I go through phases where this affects me a lot, and I know very well it correlates with what I am eating, or how I am eating. I just can't pinpoint exactly what causes the problem, but I am slowly leaning towards eating too few calories or food allergies. For the last couple days I have been out of sports due to a knee injury so I have spontaneously reduced my caloric intake by a lot (I went from 3500 to 1600). During this whole time I have been getting up to urinate very frequently, sometimes even 5 minutes after I had just gone. My mouth has also been very dry, but the more water I drink the more I urinate. This could very well be a sign of possibly something more serious but my blood sugar seems to be fine.

Here are other possible reasons:

  • Not enough sodium. Sodium helps you retain water. I suggest you really start salting your food a lot, and see if that helps.
  • Too little calcium? I always thought that maybe I was losing calcium through my urine due to my low intake.
  • Make sure you are getting other electrolytes such as potassium (not to much, balance it out with sodium) and magnesium
  • Food allergies. I find myself urinating a lot when I consume eggs.

0
7d151e981f4f5b0a3c376d257965093a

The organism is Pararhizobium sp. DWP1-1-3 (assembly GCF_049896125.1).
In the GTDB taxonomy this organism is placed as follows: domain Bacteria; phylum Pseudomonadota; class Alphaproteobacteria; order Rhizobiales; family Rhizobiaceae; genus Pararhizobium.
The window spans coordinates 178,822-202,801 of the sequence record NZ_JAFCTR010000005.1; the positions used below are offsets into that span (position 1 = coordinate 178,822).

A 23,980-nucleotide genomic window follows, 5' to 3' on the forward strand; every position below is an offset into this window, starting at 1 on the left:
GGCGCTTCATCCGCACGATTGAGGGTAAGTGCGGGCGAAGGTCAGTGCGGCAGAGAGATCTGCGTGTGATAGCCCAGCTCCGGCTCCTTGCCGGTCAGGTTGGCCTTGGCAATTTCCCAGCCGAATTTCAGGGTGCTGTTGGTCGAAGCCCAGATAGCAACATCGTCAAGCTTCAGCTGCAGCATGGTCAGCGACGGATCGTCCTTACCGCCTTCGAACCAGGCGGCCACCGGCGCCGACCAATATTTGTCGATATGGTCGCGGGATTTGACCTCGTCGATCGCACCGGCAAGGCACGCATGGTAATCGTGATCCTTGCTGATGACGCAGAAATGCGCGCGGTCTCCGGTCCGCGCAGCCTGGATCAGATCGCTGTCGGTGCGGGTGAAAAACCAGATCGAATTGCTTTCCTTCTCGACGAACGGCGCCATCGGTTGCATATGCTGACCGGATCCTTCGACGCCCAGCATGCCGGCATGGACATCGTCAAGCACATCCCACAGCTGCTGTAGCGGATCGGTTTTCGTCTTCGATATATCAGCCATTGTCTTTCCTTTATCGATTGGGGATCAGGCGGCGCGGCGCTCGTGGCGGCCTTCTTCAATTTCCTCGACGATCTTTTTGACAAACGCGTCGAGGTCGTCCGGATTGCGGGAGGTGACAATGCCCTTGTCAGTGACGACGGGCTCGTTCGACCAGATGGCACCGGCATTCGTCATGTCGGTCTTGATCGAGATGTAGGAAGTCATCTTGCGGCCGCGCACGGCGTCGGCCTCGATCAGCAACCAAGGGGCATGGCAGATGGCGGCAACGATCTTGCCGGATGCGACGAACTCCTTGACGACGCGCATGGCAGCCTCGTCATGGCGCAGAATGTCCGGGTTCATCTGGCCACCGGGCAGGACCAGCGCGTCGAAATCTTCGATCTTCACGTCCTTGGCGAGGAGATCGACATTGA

on April 17, 2013
at 09:44 AM

Could this possibly be a symptom of being in ketosis, as keytones are mainly expelled through your urine? I have the same problem, even when I don't drink anything in the evening.

At first I thought it might be water in the food I was eating but I did a little self experiment where I didn't eat any food for a couple of evenings and I still woke up in the night needing to urinate.

My next experiment is going to be to up my carbs for a few days, to make sure I'm not in ketosis and see if that makes a difference.

I'm 30 by the way so wouldn't have thought age would be a factor.

0
B51e0084eb864cd24fcbc14d6a0c8fc4

on February 16, 2013
at 10:55 AM

I have sleep apnea and if I sleep without my bipap I wake up with dry mouth. I have been testing but do not have diabetes and I wake up 3-4 times nightly to pee. Interesting about the calorie intake above. I don't eat enough during the day. So my calorie intake is very low. I keep getting fatter and now I"m wondering if the urgency to pee is also a symptom. I pee very little during the day.

0
194d8e8140425057fe06202e1e5822a7

(3979)

on November 05, 2012
at 03:47 PM